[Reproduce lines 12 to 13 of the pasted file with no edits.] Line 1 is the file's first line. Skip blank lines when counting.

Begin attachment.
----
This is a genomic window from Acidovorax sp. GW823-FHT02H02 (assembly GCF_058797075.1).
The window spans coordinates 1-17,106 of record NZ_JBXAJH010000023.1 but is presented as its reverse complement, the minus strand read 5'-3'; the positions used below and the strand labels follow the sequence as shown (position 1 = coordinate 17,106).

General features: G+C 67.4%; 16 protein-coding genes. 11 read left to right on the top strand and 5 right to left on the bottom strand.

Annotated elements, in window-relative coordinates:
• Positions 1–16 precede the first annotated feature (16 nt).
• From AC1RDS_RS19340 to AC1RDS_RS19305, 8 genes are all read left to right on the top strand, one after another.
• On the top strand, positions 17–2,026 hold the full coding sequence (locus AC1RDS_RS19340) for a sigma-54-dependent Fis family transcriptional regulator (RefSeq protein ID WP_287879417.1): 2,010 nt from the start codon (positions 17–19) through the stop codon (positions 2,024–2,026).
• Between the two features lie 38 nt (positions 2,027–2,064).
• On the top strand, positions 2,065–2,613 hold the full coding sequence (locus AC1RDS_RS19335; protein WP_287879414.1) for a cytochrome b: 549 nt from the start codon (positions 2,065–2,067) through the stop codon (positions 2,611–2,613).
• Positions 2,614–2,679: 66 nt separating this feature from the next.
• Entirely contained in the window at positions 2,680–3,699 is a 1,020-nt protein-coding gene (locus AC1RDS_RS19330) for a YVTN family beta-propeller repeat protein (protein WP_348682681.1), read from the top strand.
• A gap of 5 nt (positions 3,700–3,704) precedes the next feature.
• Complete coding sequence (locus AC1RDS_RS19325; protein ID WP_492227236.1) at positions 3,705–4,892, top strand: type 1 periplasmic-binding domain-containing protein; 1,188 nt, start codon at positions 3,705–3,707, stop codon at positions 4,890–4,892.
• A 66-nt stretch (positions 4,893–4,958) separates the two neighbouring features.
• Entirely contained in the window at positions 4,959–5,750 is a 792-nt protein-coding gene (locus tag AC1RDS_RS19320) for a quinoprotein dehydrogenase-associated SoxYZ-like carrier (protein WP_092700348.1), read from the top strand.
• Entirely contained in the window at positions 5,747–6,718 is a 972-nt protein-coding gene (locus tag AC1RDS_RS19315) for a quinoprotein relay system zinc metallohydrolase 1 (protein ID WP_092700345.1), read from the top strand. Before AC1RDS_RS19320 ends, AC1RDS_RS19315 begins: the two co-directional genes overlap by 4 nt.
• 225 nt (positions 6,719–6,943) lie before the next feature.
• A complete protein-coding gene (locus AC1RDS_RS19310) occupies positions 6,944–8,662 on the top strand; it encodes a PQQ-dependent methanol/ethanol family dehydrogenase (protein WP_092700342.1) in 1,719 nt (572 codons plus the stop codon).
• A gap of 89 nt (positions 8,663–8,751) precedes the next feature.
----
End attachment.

• A gap of 5 nt (positions 3,700–3,704) precedes the next feature.
• Complete coding sequence (locus AC1RDS_RS19325; protein ID WP_492227236.1) at positions 3,705–4,892, top strand: type 1 periplasmic-binding domain-containing protein; 1,188 nt, start codon at positions 3,705–3,707, stop codon at positions 4,890–4,892.